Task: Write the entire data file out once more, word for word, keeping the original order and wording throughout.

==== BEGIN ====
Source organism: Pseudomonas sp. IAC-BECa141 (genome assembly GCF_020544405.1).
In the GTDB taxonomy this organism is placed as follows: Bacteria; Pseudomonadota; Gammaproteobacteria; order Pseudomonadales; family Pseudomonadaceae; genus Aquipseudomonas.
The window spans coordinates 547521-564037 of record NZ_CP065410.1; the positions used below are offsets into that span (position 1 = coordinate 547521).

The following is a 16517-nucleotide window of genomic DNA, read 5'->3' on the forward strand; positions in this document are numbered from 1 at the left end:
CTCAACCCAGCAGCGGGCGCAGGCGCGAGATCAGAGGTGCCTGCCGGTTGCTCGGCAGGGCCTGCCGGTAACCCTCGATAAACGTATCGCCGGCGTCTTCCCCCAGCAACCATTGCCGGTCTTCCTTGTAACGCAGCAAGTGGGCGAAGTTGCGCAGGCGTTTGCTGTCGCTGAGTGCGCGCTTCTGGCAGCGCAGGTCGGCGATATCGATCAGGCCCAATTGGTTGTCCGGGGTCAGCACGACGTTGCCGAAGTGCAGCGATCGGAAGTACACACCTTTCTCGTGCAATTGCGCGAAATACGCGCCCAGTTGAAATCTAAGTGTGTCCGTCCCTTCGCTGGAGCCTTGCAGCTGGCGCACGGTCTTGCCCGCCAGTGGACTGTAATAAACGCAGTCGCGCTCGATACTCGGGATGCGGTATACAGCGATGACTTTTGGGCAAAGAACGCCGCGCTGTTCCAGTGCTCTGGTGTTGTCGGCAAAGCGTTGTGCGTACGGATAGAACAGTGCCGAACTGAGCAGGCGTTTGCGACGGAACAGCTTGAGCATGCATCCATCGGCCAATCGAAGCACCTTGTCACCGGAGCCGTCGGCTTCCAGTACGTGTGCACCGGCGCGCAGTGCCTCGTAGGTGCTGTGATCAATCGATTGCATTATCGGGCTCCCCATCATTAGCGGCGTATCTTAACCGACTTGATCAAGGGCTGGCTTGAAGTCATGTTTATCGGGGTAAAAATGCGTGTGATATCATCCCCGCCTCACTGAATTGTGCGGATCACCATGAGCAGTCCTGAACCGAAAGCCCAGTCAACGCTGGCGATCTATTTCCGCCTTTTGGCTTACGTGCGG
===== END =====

Source organism: Pseudomonas sp. IAC-BECa141 (genome assembly GCF_020544405.1).
In the GTDB taxonomy this organism is placed as follows: Bacteria; Pseudomonadota; Gammaproteobacteria; order Pseudomonadales; family Pseudomonadaceae; genus Aquipseudomonas.
The window spans coordinates 547521-564037 of record NZ_CP065410.1; the positions used below are offsets into that span (position 1 = coordinate 547521).

The following is a 16517-nucleotide window of genomic DNA, read 5'->3' on the forward strand; positions in this document are numbered from 1 at the left end:
CTCAACCCAGCAGCGGGCGCAGGCGCGAGATCAGAGGTGCCTGCCGGTTGCTCGGCAGGGCCTGCCGGTAACCCTCGATAAACGTATCGCCGGCGTCTTCCCCCAGCAACCATTGCCGGTCTTCCTTGTAACGCAGCAAGTGGGCGAAGTTGCGCAGGCGTTTGCTGTCGCTGAGTGCGCGCTTCTGGCAGCGCAGGTCGGCGATATCGATCAGGCCCAATTGGTTGTCCGGGGTCAGCACGACGTTGCCGAAGTGCAGCGATCGGAAGTACACACCTTTCTCGTGCAATTGCGCGAAATACGCGCCCAGTTGAAATCTAAGTGTGTCCGTCCCTTCGCTGGAGCCTTGCAGCTGGCGCACGGTCTTGCCCGCCAGTGGACTGTAATAAACGCAGTCGCGCTCGATACTCGGGATGCGGTATACAGCGATGACTTTTGGGCAAAGAACGCCGCGCTGTTCCAGTGCTCTGGTGTTGTCGGCAAAGCGTTGTGCGTACGGATAGAACAGTGCCGAACTGAGCAGGCGTTTGCGACGGAACAGCTTGAGCATGCATCCATCGGCCAATCGAAGCACCTTGTCACCGGAGCCGTCGGCTTCCAGTACGTGTGCACCGGCGCGCAGTGCCTCGTAGGTGCTGTGATCAATCGATTGCATTATCGGGCTCCCCATCATTAGCGGCGTATCTTAACCGACTTGATCAAGGGCTGGCTTGAAGTCATGTTTATCGGGGTAAAAATGCGTGTGATATCATCCCCGCCTCACTGAATTGTGCGGATCACCATGAGCAGTCCTGAACCGAAAGCCCAGTCAACGCTGGCGATCTATTTCCGCCTTTTGGCTTACGTGCGG